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Cadoxton, Vale of Glamorgan

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Cadoxton, Vale of Glamorgan




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Cadoxton (Welsh: Tregatwg) is a district of Barry in south Wales. Cadoxton was once originally its own village, separate of Barry. It grew up around St Cadocs church, which still survives to this day.

Remains have been found over the years suggesting that Cadoxton (under a different name) once was a Roman settlement of some description.

Cadoxton derives from the 6th century Saint Cadoc, and old english word "ton" meaning settlement.The Welsh name 'Tregatwg' is a direct translation, although the welsh word is very rarely used by residents of Cadoxton or Barry. The ruins of a chapel dedicated to Cadoc's friend, Saint Baruc, can still be seen in Friars Road.

The village grew rapidly in the 19th and 20th century after the formation of Barry Docks in 1831. Cadoxton was swallowed up by Barry during this era and is now a district of Barry.

 Schools/Colleges in Cadoxton:
 Cadoxton Community Primary
       Victoria Road
       Vale of Glamorgan
       CF63 2JS
 01446 741518
 01446 721936

 Cadoxton Nursery School
       Victoria Park Road
       CF63 2JS
 01446 735862

 Palmerston Primary School
       CF63 2XL
 01446 747393

Cadoxton-juxta-Barry - From 'A Topographical Dictionary of Wales' (1849)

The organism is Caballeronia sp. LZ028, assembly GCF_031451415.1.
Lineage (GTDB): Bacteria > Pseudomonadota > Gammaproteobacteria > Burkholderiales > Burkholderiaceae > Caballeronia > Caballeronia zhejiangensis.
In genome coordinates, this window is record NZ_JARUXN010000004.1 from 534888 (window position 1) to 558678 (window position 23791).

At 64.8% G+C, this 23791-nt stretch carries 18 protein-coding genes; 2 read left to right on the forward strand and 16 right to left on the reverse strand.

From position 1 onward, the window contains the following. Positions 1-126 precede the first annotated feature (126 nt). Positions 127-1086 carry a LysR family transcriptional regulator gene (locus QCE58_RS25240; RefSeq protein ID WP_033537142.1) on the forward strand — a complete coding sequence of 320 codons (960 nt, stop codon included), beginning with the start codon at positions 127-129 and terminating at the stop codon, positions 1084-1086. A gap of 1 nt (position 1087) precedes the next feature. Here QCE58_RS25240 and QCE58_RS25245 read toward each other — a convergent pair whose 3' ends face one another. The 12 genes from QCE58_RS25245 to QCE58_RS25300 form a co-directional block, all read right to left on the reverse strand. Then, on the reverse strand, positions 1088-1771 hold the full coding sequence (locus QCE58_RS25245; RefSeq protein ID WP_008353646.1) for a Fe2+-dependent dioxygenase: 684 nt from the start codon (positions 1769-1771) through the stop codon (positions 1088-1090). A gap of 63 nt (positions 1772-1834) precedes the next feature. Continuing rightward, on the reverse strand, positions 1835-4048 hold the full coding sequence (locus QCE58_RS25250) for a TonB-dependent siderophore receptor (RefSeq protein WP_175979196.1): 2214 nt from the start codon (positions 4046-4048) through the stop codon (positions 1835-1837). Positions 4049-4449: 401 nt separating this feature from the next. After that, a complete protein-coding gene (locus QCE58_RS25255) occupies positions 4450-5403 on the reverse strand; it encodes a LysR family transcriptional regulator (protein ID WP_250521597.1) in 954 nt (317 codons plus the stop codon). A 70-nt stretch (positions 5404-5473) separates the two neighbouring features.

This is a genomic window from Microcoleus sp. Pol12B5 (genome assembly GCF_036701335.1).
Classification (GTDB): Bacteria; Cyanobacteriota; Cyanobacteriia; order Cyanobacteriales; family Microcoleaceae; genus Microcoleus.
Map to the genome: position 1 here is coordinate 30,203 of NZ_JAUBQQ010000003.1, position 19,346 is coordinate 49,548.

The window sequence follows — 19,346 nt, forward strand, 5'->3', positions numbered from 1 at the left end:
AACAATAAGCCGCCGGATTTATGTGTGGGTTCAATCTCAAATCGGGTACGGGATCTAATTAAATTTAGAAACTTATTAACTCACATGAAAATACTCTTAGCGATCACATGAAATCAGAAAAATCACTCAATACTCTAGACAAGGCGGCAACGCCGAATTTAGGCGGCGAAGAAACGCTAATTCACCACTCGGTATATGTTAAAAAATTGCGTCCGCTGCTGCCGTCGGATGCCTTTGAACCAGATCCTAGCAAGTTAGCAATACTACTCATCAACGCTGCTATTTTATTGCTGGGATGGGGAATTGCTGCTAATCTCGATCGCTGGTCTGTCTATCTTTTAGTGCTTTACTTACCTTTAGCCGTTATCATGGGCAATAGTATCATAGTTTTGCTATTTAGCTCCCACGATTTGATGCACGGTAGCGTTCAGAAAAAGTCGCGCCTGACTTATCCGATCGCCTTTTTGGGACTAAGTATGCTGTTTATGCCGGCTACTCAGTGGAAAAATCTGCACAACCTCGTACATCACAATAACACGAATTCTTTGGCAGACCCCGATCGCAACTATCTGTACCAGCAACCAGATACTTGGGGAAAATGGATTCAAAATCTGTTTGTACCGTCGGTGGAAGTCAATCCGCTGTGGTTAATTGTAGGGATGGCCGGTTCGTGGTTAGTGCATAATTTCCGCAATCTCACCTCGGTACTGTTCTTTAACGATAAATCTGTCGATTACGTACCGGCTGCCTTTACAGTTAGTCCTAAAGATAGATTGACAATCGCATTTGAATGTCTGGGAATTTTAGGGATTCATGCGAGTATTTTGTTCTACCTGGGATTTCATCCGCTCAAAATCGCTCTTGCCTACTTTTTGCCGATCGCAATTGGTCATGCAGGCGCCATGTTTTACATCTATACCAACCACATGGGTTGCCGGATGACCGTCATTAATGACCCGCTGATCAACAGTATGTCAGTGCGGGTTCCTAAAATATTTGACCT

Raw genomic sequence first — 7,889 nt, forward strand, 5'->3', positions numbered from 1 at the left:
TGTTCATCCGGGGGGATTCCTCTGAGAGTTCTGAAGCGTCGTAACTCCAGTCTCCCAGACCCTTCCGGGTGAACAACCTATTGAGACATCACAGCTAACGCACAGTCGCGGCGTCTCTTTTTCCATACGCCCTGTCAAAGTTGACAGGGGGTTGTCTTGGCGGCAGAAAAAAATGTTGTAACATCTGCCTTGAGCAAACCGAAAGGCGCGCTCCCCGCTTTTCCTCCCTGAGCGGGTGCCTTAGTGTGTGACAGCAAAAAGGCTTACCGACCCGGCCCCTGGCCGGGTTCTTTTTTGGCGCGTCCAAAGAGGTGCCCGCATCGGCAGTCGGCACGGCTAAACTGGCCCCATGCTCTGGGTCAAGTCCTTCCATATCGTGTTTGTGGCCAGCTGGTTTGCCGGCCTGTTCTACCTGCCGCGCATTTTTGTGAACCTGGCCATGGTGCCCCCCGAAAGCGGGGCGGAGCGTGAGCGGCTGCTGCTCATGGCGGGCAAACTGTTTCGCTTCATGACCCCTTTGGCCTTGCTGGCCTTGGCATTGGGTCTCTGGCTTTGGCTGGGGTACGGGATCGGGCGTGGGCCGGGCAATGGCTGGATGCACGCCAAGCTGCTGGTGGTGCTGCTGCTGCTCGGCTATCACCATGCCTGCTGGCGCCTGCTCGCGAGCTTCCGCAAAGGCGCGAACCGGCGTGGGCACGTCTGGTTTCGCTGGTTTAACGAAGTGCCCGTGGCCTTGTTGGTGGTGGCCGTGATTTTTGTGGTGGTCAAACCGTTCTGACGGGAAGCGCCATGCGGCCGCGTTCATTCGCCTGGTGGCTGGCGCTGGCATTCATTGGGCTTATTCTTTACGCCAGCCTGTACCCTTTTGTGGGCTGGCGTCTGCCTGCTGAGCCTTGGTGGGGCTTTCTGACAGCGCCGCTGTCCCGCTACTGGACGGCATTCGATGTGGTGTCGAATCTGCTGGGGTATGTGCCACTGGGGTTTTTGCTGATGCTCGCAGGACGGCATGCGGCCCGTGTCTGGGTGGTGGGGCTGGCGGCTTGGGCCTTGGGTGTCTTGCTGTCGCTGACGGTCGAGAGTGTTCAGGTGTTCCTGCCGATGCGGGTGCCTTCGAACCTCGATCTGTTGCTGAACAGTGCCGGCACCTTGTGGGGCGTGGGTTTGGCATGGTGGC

CADOXTON-juxta-BARRY, a parish, in the hundred of Dinas-Powys, union of Cardiff, county of Glamorgan, South Wales, 8 miles (S. W.) from Cardiff; containing 242 inhabitants. This parish is situated on the shore of the Bristol Channel, about four miles south of the main road leading from Cardiff to Cowbridge, and is bounded on the north and east by the parish of St. Andrew's, on the south by Sully, and on the west by Merthyr-Dovan. It comprises by admeasurement 900 acres, of which about eight acres are woodland, consisting chiefly of oak, elm, and ash; twenty acres common, and the rest arable and pasture in nearly equal portions. The soil is loamy, and in the eastern part of the parish of a reddish colour, while in the opposite quarter it is a blueish grey. Wheat, oats, barley, and potatoes form the chief produce of the soil, which is occasionally manured with lime obtained from stone quarried in the parish: the inhabitants are engaged almost entirely in agricultural pursuits, and the corn raised is ground by a mill on the spot. The surface, though not characterized by any prominent features, is yet agreeably varied, and the scenery, which is enriched with a fine view of the Bristol Channel, is on the whole interesting and beautiful. The village of Cadoxton is built around a hill of the same name. The living is a discharged rectory, rated in the king's books at �5. 2. 1.; patron R. F. Jenner, Esq. The tithes have been commuted for a rent-charge of �125, and the glebe comprises thirty-seven acres, valued at �30 per annum. The church, which is dedicated to St. Cadog, or Catwg, is fifty-seven feet long and sixteen wide, and all the sittings are free. There are places of worship for Baptists, and Calvinistic and Wesleyan Methodists. A schoolroom has been lately erected in the village, on the glebe-land, for the benefit of the parishes of Cadoxton and Merthyr-Dovan; and two small Sunday schools are conducted by the dissenters, one of them belonging to the Baptists, and the other to the Calvinistic body.


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